Matthew Green: Ok Google: please publish your DKIM secret keys
An accident of the past few years is that this feature has been used primarily by political actors working in a manner that many people find agreeable — either because it suits a partisan preference, or because the people who got “caught” sort of deserved it.
But bad things happen to good people too. If you build a mechanism that incentivizes crime, sooner or later you will get crimed on.
Email providers like Google have made the decision, often without asking their customers, that anyone who guesses a customer’s email password — or phishes one of a company’s employees — should be granted a cryptographically undeniable proof that they can present to anyone in order to prove that the resulting proceeds of that crime are authentic. Maybe that proof will prove unnecessary for the criminals’ purposes. But it certainly isn’t without value. Removing that proof from criminal hands is an unalloyed good.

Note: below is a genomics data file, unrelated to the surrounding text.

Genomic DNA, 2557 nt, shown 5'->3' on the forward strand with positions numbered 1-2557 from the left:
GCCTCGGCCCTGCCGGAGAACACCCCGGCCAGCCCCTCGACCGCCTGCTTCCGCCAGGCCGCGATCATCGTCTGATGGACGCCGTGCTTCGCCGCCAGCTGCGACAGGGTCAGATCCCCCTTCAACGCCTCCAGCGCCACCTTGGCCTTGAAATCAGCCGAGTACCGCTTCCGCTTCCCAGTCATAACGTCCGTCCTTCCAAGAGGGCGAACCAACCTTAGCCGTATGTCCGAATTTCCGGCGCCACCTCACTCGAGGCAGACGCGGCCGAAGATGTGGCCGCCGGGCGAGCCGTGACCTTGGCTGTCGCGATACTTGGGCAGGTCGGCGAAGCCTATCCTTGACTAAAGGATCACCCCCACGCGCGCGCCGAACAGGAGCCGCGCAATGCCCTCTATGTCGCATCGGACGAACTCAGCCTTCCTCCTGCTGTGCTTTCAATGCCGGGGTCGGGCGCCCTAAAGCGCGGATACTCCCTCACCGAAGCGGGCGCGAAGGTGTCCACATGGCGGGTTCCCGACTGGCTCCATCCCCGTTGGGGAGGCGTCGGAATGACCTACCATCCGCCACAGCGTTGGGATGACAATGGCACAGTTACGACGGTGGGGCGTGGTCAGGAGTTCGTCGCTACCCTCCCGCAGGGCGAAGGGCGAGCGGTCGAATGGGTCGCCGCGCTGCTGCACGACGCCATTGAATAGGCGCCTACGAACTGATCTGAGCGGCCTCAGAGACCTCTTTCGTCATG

Well-argued post in favor of large mail providers (like Google) rotating their signing keys periodically and publishing their secret key post facto. While it sounds insane or at least reckless, it removes a point of tension that right now is hurting people, and does not materially hurt the purpose for which DKIM was invented – to authenticate legitimacy as emails are being delivered. And as mentioned:
A paranoid reader might also consider the possibility that motivated attackers might already have stolen Google’s historical secret DKIM keys.
Cryptography, its applications and its consequences are very subtle, and it's hard to get one benefit in isolation. Rather, you buy into a set of behaviors, some of which are not immediately obvious. We are used to encryption establishing privacy, but deniability is also an aspect of privacy. I wonder if the initial threat modeling of DKIM foresaw this, or if it maybe saw the unintentional consequence as an unconditional net good.